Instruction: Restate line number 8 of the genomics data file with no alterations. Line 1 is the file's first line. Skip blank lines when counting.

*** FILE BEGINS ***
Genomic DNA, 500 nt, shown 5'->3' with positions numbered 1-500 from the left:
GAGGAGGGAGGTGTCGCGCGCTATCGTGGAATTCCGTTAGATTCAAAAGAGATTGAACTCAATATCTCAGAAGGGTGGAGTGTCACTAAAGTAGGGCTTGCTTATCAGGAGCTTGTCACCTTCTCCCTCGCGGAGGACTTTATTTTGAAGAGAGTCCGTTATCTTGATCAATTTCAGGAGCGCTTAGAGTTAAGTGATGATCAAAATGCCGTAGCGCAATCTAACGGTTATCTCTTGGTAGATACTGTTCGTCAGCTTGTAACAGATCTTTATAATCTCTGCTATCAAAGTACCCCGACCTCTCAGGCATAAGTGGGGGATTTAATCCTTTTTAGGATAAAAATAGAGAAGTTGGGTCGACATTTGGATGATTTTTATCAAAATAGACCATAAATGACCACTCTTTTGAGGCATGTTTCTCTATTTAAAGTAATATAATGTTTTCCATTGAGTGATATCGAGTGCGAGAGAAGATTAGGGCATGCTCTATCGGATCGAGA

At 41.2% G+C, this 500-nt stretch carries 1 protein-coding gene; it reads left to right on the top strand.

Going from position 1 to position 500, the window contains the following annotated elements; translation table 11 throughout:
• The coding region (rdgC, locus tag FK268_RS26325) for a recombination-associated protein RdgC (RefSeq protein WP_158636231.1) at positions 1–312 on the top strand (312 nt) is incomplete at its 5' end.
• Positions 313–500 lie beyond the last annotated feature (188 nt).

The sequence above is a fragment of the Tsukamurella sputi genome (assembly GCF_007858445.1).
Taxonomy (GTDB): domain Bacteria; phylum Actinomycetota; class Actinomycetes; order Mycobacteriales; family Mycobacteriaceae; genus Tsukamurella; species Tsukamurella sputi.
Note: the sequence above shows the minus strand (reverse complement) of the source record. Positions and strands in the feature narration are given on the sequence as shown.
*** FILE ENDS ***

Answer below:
Taxonomy (GTDB): domain Bacteria; phylum Actinomycetota; class Actinomycetes; order Mycobacteriales; family Mycobacteriaceae; genus Tsukamurella; species Tsukamurella sputi.